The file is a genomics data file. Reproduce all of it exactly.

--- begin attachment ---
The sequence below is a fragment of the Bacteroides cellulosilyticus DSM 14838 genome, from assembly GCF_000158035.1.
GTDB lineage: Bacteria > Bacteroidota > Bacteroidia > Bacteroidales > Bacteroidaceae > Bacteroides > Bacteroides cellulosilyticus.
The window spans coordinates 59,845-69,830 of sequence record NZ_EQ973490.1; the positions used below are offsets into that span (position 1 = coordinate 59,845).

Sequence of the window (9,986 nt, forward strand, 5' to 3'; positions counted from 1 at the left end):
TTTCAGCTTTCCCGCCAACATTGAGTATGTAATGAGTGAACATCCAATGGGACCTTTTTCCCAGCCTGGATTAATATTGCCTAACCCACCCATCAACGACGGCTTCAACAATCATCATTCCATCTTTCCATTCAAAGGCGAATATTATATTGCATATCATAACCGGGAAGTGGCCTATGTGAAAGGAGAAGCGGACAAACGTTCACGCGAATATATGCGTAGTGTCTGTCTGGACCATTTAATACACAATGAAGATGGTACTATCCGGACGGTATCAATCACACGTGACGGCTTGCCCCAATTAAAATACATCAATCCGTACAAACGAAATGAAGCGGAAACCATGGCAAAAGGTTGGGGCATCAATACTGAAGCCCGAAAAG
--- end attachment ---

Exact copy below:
The sequence below is a fragment of the Bacteroides cellulosilyticus DSM 14838 genome, from assembly GCF_000158035.1.
GTDB lineage: Bacteria > Bacteroidota > Bacteroidia > Bacteroidales > Bacteroidaceae > Bacteroides > Bacteroides cellulosilyticus.
The window spans coordinates 59,845-69,830 of sequence record NZ_EQ973490.1; the positions used below are offsets into that span (position 1 = coordinate 59,845).

Sequence of the window (9,986 nt, forward strand, 5' to 3'; positions counted from 1 at the left end):
TTTCAGCTTTCCCGCCAACATTGAGTATGTAATGAGTGAACATCCAATGGGACCTTTTTCCCAGCCTGGATTAATATTGCCTAACCCACCCATCAACGACGGCTTCAACAATCATCATTCCATCTTTCCATTCAAAGGCGAATATTATATTGCATATCATAACCGGGAAGTGGCCTATGTGAAAGGAGAAGCGGACAAACGTTCACGCGAATATATGCGTAGTGTCTGTCTGGACCATTTAATACACAATGAAGATGGTACTATCCGGACGGTATCAATCACACGTGACGGCTTGCCCCAATTAAAATACATCAATCCGTACAAACGAAATGAAGCGGAAACCATGGCAAAAGGTTGGGGCATCAATACTGAAGCCCGAAAAG